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Friday, 13 February 2015

SARAH - work of genius or meaningless drivel???

In the late 1970s the Rock Band Thin Lizzy had a hit with a song called Sarah. It included the memorable lyrics -

‘When you begin to smile you change my style
My Sarah
When I look in your eyes I see my prize
My Sarah’

As an aging hippy I still love the track. But to many modern listeners this is sentimental, meaningless drivel. Which brings me to another SARAH, which has been in the news this week. But there is a difference. This one is definitely meaningless drivel.

SARAH is the short name for the grandly titled Social Action, Responsibility And Heroism bill which has received the royal Assent this week. The new Act says that if someone is injured due to negligence, the court has to consider the following factors –
  • If the person being sued was doing something for ‘the benefit of society’ – to take account of the fact people were doing a good deed like volunteering, running an event or trip, or helping out by clearing snow.
  • If they had been acting in a ‘predominantly responsible way’ – to make sure the court will give consideration to the fact that people may have taken care when organising an activity but, in spite of their best efforts, an accident has happened.
  • If they were ‘intervening in an emergency’ – if they stepped in to help someone in danger but something went wrong.

SARAH has been widely derided by lawyers as one of the most pointless enactments of all time. This is because it is meaningless in practice. So let’s say that I drive into the back of somebody at traffic lights or hit a pedestrian on a zebra crossing, do my insurers avoid liability if I was acting in a way that was ‘predominantly responsible’? So if was only a little bit reckless the poor victim gets nothing. Or if I overload the shelves in our local food bank and they collpase onto soembody, do my insurers pay nothing because I was doing a good deed? Of course not.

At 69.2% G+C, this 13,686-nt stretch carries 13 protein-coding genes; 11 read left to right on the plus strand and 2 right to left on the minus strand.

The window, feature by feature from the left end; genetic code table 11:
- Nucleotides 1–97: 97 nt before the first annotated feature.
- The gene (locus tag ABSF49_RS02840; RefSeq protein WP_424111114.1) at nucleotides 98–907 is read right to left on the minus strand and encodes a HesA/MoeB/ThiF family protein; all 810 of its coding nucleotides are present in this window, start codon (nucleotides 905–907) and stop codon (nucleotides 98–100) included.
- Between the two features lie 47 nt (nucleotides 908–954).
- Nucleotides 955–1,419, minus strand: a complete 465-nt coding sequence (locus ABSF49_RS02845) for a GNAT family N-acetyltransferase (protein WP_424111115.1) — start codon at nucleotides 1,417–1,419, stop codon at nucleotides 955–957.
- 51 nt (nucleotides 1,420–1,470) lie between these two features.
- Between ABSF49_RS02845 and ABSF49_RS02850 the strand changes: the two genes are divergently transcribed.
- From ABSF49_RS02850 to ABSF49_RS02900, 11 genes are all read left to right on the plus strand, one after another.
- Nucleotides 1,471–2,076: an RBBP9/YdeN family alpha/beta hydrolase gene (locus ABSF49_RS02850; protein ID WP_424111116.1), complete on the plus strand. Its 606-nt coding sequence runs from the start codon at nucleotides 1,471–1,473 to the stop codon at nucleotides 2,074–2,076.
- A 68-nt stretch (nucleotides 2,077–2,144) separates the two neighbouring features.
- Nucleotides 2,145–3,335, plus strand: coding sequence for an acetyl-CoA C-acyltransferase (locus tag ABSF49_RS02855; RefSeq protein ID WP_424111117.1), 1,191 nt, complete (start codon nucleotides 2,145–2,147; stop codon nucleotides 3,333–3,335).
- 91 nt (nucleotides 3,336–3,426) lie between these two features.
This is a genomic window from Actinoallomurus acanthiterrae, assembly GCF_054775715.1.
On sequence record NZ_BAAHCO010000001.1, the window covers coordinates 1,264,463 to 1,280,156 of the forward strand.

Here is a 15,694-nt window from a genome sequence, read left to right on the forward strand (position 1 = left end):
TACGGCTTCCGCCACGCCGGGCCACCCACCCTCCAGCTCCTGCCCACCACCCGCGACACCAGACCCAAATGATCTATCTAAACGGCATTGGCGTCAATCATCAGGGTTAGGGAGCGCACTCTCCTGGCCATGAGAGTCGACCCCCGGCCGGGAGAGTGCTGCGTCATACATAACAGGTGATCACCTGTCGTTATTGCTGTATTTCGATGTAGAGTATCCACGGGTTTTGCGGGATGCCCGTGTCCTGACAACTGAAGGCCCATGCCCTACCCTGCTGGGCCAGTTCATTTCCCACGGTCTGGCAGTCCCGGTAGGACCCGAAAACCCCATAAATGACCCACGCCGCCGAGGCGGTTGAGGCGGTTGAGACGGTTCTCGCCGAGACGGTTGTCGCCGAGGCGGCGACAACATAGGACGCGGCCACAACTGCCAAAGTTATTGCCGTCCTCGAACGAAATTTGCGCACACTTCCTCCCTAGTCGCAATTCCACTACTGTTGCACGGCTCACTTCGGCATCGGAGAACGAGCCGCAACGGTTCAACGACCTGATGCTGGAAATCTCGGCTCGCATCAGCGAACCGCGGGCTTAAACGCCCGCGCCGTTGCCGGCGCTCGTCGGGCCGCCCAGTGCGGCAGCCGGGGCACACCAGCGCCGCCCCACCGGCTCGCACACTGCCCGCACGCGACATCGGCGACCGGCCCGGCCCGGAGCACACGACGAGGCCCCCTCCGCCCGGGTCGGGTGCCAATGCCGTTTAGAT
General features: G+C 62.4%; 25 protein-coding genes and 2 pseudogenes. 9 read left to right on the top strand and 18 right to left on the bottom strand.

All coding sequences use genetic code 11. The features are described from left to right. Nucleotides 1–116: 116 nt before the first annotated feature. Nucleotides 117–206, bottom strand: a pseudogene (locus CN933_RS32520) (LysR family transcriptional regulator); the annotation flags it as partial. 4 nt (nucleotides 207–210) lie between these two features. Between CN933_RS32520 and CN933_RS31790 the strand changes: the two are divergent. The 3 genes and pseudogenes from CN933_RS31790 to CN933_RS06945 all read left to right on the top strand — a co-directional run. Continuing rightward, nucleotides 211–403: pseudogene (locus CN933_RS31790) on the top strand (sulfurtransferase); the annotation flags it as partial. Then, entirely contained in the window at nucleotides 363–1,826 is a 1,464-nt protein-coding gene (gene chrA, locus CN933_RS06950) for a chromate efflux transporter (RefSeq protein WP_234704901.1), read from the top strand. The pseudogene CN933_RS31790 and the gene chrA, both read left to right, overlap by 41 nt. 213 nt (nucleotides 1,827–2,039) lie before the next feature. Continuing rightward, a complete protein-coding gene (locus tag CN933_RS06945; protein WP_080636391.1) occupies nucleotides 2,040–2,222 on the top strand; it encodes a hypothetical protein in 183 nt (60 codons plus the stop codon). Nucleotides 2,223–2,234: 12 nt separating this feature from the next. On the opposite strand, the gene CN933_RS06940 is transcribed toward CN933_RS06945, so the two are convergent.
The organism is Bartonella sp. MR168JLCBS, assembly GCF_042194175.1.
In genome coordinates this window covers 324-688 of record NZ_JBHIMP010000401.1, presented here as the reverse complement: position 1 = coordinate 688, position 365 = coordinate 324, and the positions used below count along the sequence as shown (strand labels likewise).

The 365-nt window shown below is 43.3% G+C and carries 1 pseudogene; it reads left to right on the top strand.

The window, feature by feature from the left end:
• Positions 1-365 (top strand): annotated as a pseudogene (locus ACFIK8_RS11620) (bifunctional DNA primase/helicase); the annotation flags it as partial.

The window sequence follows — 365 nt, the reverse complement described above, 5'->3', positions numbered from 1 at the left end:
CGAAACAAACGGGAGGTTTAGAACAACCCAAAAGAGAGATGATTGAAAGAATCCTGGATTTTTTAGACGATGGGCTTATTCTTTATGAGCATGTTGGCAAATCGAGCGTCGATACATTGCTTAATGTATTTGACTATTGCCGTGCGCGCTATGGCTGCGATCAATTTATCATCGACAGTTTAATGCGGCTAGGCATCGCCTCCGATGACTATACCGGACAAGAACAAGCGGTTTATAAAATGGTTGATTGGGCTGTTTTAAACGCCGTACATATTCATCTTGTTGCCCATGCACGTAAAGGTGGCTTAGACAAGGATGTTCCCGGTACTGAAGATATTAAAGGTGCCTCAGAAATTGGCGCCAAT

The logical outcome could be that motor insurers will insist that all drivers do voluntary work – think of the millions that they could save. During the debate in the upper house, Lord Pannick QC brilliantly observed that it was - ‘so anodyne and pointless that the only appropriate response is a shrug of the shoulders or the raising of an eyebrow’
It is in fact a dangerous use of law making powers in order to make a political statement. Minister of Justice, Chris Grayling said that the provision was needed as a ‘balance to counter the health and safety culture’. 

This government is no fan of Health and Safety. Back in 2012 the Prime Minister declared himself determined to - 'kill off the health and safety culture for good'. This frightening comment disregards the many thousands of lives that have been saved since the Health and Safety Executive was launched in the 1970s. This negative attitude to safety is fed by myths promoted in the tabloid press and exploited by hostile politicians.

In response to the 2012 outburst from Mr. Cameron the HSE published – 

This highlighted a number of fictitious Health and Safety issues including – 

The truth is that Health and Safety saves lives. It may be unpopular with businesses that have to take care of their workers but what is more important? 

As for SARAH – she is now on the statute book and her name may never be heard again!

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